Human remains recovered after passenger plane crashes in Indonesia

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KARAWANG, Indonesia (AP) — A search and rescue agency official says he’s not expecting any survivors from the Lion Air plane that crashed into seas off Jakarta with 189 people aboard.

The operations director at the agency, Bambang Suryo Aji, says the search effort is focusing on finding bodies. He said six body bags have been used so far for human remains recovered.

Aji said the location of the plane hull hasn’t been identified yet. Waters where it sank are up to 100 feet deep.

The search is currently planned to last seven days and could be extended.

Indonesian President Joko Widodo says he has ordered the National Commission for Transportation Safety to investigate crash of a Lion Air plane.

He said rescuers are making their best efforts to find victims and urged Indonesians “to keep on praying.”

Widodo, speaking in Bali where he was attending a conference, said he feels the anxiety of families and hopes they can remain calm while rescuers are working hard at the crash location at sea northeast of Jakarta.

The plane with 189 people on board crashed minutes after takeoff early Monday.

Lion Air’s president says the plane that crashed into the sea Monday had a technical problem on its last flight that was resolved.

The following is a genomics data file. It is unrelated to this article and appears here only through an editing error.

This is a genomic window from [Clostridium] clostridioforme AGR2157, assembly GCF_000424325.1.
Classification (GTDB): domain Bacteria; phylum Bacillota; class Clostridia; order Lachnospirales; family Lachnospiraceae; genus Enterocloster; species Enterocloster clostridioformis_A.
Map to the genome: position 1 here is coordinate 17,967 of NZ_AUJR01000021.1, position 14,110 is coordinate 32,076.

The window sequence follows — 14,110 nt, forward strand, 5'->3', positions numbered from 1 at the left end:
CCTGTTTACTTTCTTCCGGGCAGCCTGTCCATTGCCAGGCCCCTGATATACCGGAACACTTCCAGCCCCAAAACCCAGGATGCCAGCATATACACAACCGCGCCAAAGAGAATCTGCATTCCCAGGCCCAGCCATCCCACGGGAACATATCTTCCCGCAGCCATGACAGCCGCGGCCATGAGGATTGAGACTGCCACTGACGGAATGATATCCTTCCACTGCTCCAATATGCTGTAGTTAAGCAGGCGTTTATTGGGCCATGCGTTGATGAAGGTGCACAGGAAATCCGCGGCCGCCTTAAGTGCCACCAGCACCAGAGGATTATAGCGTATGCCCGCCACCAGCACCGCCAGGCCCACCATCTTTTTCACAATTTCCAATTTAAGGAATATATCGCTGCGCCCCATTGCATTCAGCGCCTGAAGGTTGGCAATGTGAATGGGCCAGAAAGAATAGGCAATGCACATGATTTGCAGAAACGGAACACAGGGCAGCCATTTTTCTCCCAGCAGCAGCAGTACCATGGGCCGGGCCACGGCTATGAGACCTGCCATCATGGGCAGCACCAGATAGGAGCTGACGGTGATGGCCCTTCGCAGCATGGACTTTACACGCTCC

Airline President Edward Sirait said Monday the technical problem on Boeing 737 Max 8 plane was resolved in accordance with the manufacturer’s procedures. He wasn’t more specific but said the problem on the earlier flight would be part of the investigation of Monday’s crash.

Separately, Indonesia’s Directorate-General of Air Transportation said the flight from Jakarta to Pangkal Pinang requested to return to Jakarta shortly after takeoff from the capital’s airport. The plane crashed into the sea about 13 minutes after takeoff.

In a statement about the tragedy, the air transportation agency’s spokesman Sindu Rahayu said, “The plane had requested a return to base before disappearing from the radar.” It gave no other details about the request.

Boeing says it is “deeply saddened” by the crash of a Lion Air plane off the Indonesian coast and offered to help with the investigation.

Lion Air Flight 610 crashed shortly after takeoff from Jakarta on Monday morning. Searchers so far have found plane debris and personal items but no bodies.

The 737 Max 8 plane was bound for Pangkal Pinang on an island chain off Sumatra.

The Chicago-based planemaker said it is prepared to provide technical assistance into the crash probe, which will be carried out by Indonesian investigators.

In its statement, Boeing Co. expressed its concern for the 189 people onboard, and offered “heartfelt sympathies to their families and loved ones.”

Copyright 2019 Nexstar Broadcasting, Inc. All rights reserved. This material may not be published, broadcast, rewritten, or redistributed.

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